**General Bounds for Small Inverse Problems and Its Applications to Multi-Prime RSA**

*Atsushi Takayasu and Noboru Kunihiro*

**Abstract: **In 1999, Boneh and Durfee introduced the {\em small inverse problem}, which solves the bivariate modular equation x(N+y)\equiv1 \pmod{e}. Absolute values of solutions for x and y are bounded above by X=N^{\delta} and Y=N^{\beta}, respectively. They solved the problem for \beta={1/2} in the context of small secret exponent attacks on RSA and proposed a polynomial time algorithm that works when \delta<(7-2\sqrt{7})/6\approx{0.284}. In the same work, the bound was further improved to \delta<1-1/\sqrt{2}\approx{0.292}. Thus far, the small inverse problem has also been analyzed for an arbitrary \beta. Generalizations of Boneh and Durfee's lattices to obtain the stronger bound yielded the bound \delta<1-\sqrt{\beta}. However, the algorithm works only when \beta\geq1/4. When 0<\beta<1/4, there have been several works where the authors claimed their results are the best.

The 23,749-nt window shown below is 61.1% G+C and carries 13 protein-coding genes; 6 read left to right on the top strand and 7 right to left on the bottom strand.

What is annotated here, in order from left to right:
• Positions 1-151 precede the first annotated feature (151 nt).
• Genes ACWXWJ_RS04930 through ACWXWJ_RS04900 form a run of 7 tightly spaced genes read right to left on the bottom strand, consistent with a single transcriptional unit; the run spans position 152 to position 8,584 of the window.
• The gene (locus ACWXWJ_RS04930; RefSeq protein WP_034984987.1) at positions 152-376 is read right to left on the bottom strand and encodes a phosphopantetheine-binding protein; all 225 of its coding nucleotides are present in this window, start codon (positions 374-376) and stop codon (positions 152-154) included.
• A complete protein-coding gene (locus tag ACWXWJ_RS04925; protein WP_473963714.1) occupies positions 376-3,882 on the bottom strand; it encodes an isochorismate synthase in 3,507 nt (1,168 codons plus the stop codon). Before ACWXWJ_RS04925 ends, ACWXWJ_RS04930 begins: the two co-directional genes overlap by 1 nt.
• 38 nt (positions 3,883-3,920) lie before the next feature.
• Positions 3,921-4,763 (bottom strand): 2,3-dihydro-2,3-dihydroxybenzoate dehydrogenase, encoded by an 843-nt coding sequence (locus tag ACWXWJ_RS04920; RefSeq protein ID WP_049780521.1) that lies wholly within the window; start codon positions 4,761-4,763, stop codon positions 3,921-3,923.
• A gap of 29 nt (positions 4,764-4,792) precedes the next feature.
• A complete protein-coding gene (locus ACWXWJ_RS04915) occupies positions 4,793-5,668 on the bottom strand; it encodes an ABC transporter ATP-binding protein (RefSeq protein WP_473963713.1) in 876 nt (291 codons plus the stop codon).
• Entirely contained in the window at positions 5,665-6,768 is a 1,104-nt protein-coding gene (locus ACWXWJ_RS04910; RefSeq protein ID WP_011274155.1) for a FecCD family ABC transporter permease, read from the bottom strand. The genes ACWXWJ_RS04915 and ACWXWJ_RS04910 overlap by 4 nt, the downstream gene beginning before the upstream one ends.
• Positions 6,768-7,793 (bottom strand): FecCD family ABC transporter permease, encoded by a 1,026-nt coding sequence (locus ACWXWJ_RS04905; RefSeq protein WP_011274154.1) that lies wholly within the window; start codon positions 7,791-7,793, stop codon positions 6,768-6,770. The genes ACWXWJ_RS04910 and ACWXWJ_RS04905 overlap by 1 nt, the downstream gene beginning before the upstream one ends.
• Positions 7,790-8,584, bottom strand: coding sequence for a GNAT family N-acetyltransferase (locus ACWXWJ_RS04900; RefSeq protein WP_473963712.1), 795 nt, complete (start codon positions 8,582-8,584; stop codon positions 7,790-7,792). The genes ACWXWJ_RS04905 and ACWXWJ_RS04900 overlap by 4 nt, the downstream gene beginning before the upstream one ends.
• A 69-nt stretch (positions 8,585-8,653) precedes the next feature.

In this paper, we revisit the problem for an arbitrary \beta. At first, we summarize the previous results for 0<\beta<1/4. We reveal that there are some results that are not valid and show that Weger's algorithms provide the best bounds. Next, we propose an improved algorithm to solve the problem for 0<\beta<1/4. Our algorithm works when \delta<1-2(\sqrt{\beta(3+4 \beta)}-\beta)/3. Our algorithm construction is based on the combinations of Boneh and Durfee's two forms of lattices and it is more natural compared with previous works. For the cryptographic application, we introduce small secret exponent attacks on Multi-Prime RSA with small prime differences.

**Category / Keywords: **public-key cryptography /

**Original Publication**** (with minor differences): **ICISC 2014

**Date: **received 4 Apr 2016

**Contact author: **a-takayasu at it k u-tokyo ac jp

**Available format(s): **PDF | BibTeX Citation

**Version: **20160406:211958 (All versions of this report)

**Short URL: **ia.cr/2016/353

**Discussion forum: **Show discussion | Start new discussion

[ Cryptology ePrint archive ]